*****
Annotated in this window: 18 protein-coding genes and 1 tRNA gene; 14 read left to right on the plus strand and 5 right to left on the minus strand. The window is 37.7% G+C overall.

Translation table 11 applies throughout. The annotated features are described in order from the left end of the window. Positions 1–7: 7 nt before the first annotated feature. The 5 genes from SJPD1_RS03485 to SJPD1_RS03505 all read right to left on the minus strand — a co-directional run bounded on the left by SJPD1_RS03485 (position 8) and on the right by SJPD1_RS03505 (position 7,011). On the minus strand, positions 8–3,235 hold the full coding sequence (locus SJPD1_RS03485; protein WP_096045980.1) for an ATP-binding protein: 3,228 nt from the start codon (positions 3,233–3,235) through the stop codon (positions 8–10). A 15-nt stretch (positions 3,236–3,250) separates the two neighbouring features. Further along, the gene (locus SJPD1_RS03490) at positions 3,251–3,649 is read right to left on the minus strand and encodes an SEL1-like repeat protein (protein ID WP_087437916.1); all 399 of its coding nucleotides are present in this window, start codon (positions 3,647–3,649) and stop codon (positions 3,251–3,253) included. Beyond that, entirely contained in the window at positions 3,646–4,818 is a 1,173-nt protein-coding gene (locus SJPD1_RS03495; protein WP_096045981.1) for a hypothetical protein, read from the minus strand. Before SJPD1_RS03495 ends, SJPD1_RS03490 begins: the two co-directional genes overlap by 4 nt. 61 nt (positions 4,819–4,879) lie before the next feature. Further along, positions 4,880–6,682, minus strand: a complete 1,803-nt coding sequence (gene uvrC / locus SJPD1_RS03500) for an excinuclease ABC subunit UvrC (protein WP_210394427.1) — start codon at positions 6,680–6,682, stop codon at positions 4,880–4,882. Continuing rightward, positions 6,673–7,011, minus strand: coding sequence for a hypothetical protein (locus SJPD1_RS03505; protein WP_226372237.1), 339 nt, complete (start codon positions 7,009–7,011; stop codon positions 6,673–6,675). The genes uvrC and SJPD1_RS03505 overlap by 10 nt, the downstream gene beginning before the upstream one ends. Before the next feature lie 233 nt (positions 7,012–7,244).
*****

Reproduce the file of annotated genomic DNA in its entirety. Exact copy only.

Annotated in this window: 18 protein-coding genes and 1 tRNA gene; 14 read left to right on the plus strand and 5 right to left on the minus strand. The window is 37.7% G+C overall.

Translation table 11 applies throughout. The annotated features are described in order from the left end of the window. Positions 1–7: 7 nt before the first annotated feature. The 5 genes from SJPD1_RS03485 to SJPD1_RS03505 all read right to left on the minus strand — a co-directional run bounded on the left by SJPD1_RS03485 (position 8) and on the right by SJPD1_RS03505 (position 7,011). On the minus strand, positions 8–3,235 hold the full coding sequence (locus SJPD1_RS03485; protein WP_096045980.1) for an ATP-binding protein: 3,228 nt from the start codon (positions 3,233–3,235) through the stop codon (positions 8–10). A 15-nt stretch (positions 3,236–3,250) separates the two neighbouring features. Further along, the gene (locus SJPD1_RS03490) at positions 3,251–3,649 is read right to left on the minus strand and encodes an SEL1-like repeat protein (protein ID WP_087437916.1); all 399 of its coding nucleotides are present in this window, start codon (positions 3,647–3,649) and stop codon (positions 3,251–3,253) included. Beyond that, entirely contained in the window at positions 3,646–4,818 is a 1,173-nt protein-coding gene (locus SJPD1_RS03495; protein WP_096045981.1) for a hypothetical protein, read from the minus strand. Before SJPD1_RS03495 ends, SJPD1_RS03490 begins: the two co-directional genes overlap by 4 nt. 61 nt (positions 4,819–4,879) lie before the next feature. Further along, positions 4,880–6,682, minus strand: a complete 1,803-nt coding sequence (gene uvrC / locus SJPD1_RS03500) for an excinuclease ABC subunit UvrC (protein WP_210394427.1) — start codon at positions 6,680–6,682, stop codon at positions 4,880–4,882. Continuing rightward, positions 6,673–7,011, minus strand: coding sequence for a hypothetical protein (locus SJPD1_RS03505; protein WP_226372237.1), 339 nt, complete (start codon positions 7,009–7,011; stop codon positions 6,673–6,675). The genes uvrC and SJPD1_RS03505 overlap by 10 nt, the downstream gene beginning before the upstream one ends. Before the next feature lie 233 nt (positions 7,012–7,244).